First of all, we were honored to be visited by Virginia's First Lady, Mrs. Dorothy McAuliffe. Mrs. McAuliffe has a passion for getting local, chemical-free foods to low income children and our farm was the first farm she visited as she explores avenues to make her dream of healthy food for all children a reality. Sitting next to her at a picnic that followed the tour, I found her to be well educated on the issues of food insecurity and the need to connect local farms with low income families. A bonus was discovering her to be a warm, gracious person.
|Stopping for a photo op with Mrs. McAuliffe|
Another amazing event was being second time presenters at the Wild Goose Festival. This year we again exposed attendees to the realities (and horrors) of industrial agriculture and invited them to be liberated from this oppressive model by partnering with local farmers or to even grow their own food.
One of the presenters on our panel was a well-known (in certain circles) woman who gave her talk just before ours. Public speaking is not my forte and knowing a relatively famous person was on our panel upped my anxiety. What happened just before our turn really raised my blood pressure.
The presentation she gave was not at all what we expected and I was rattled by the time it was our turn to speak. As she comes from a community where food has been elevated to an elitist state, this particular presenter mocked those who seek out "sustainable" food. As I stared at the notes for my presentation, which began by my introducing us as sustainable farmers, my mind raced, trying to find a way to not look foolish. Bill whispered to me that he would open our presentation and then we could continue as planned. He defended our position and we presented our program. I kept making eye contact with the previous presenter and at one point, laughed, and told her I wasn't able look at her whenever I used the word "sustainable." This got a laugh from everyone, including her, and helped lighten the tension.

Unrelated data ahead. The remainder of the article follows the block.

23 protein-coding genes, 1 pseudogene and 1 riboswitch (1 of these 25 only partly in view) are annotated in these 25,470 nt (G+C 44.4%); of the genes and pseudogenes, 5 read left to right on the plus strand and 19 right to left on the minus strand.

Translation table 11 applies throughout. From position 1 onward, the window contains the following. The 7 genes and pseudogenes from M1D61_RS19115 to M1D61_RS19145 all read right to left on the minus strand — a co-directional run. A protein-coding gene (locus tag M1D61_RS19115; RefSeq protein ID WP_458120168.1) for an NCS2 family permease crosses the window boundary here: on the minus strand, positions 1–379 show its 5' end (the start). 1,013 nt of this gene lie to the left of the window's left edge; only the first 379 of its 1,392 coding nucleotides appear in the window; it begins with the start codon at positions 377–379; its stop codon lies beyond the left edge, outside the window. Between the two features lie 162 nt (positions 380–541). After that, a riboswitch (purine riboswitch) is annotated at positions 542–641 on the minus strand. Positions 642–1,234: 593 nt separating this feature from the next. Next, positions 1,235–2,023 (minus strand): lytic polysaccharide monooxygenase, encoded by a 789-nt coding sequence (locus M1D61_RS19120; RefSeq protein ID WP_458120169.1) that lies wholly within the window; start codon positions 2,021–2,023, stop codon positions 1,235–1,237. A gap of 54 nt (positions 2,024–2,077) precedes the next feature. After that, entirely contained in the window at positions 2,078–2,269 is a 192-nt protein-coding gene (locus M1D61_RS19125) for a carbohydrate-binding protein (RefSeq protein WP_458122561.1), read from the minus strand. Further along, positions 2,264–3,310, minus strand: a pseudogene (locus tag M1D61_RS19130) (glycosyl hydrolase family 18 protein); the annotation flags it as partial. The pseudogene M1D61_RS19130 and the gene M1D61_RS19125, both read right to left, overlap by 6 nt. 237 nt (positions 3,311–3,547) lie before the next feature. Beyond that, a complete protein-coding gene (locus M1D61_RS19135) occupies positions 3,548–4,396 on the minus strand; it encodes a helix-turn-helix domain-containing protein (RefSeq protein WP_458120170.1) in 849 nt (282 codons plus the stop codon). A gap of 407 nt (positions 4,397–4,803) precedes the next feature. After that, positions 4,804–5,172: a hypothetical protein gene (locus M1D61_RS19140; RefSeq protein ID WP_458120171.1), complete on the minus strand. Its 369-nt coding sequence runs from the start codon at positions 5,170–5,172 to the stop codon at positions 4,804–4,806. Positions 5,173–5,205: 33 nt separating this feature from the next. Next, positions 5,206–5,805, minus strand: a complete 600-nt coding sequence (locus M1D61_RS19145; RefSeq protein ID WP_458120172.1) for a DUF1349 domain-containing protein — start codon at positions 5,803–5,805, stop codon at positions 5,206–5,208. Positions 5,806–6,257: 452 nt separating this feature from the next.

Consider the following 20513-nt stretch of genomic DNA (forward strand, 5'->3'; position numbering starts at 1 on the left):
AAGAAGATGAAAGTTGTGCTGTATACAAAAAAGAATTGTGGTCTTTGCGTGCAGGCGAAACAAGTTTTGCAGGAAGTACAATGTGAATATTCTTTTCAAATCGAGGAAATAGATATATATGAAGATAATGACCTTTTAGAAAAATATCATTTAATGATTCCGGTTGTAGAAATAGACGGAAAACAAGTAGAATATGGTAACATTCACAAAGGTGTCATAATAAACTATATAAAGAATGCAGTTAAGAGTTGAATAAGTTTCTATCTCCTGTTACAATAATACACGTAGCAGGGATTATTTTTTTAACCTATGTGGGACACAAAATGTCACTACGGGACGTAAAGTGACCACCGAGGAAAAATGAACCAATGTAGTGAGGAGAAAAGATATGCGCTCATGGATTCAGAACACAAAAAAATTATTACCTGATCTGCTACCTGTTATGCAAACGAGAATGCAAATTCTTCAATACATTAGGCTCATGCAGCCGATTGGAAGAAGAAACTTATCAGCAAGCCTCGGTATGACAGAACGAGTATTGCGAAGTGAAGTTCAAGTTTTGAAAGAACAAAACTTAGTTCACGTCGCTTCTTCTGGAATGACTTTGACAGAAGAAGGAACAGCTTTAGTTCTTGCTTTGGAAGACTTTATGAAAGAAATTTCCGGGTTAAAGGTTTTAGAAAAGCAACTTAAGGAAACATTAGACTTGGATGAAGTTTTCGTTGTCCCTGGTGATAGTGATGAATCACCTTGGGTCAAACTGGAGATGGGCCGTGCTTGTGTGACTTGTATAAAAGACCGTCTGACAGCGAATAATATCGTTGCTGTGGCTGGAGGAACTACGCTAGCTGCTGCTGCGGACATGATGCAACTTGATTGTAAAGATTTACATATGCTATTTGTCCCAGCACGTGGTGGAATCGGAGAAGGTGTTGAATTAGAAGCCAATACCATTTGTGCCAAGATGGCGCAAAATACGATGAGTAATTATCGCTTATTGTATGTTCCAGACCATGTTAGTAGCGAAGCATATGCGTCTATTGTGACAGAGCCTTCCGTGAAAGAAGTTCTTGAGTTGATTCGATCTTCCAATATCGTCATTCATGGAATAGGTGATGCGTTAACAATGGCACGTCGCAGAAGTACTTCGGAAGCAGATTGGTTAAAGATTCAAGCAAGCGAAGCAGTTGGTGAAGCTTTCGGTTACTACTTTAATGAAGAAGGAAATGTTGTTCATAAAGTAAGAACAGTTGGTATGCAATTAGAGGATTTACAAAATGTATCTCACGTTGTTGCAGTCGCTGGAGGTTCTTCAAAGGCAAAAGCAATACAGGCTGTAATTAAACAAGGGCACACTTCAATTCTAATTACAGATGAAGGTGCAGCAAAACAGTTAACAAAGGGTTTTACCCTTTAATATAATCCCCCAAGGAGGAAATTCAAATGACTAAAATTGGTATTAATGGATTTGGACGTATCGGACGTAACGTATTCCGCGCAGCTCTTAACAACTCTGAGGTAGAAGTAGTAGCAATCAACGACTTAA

The final outcome from our program was that most of those attending the session agreed with us and felt the other presenter didn't understand the problems with health and food choices outside of her culture. Friends who attended said people were very attentive when we spoke and most were busy taking notes. We also were stopped by at least 15 people over the course of the weekend who said they agreed with us. There is a vast difference between an area where shoppers use the food movement as an vehicle for prestige and a region where poor food choices are killing people and causing health care costs to sky rocket (not to mention the cost to the environment).
Ours were not the only two presentations. Another presenter was Olufemi Lewis, an amazing woman who has started a program called Ujamaa Freedom Market. This program has a food bus that travels to low income neighborhoods in Asheville, North Carolina, delivering healthy produce as a foil against the "candy bus" that goes through those same neighborhoods, offering nothing but sugar laden fare. The program came about because Olufemi noticed that this candy bus only went to low income neighborhoods where most of the residents were African Americans; she noted that this bus did not go to the affluent, mainly Caucasian neighborhoods. Olufemi says her current struggle is getting community members to change their eating habits, to learn how to cook produce, and to wean themselves from processed food. We know that she also understands that people in our region need to be educated about and buy (or grow) sustainable food. Not because it's trendy, but because it will save lives.
Despite the moments of stress - both with the First Lady's visit and with the presentation - it has been an amazing week. It is wonderful to see the message I've been preaching become more mainstream. Good for people and good for the planet.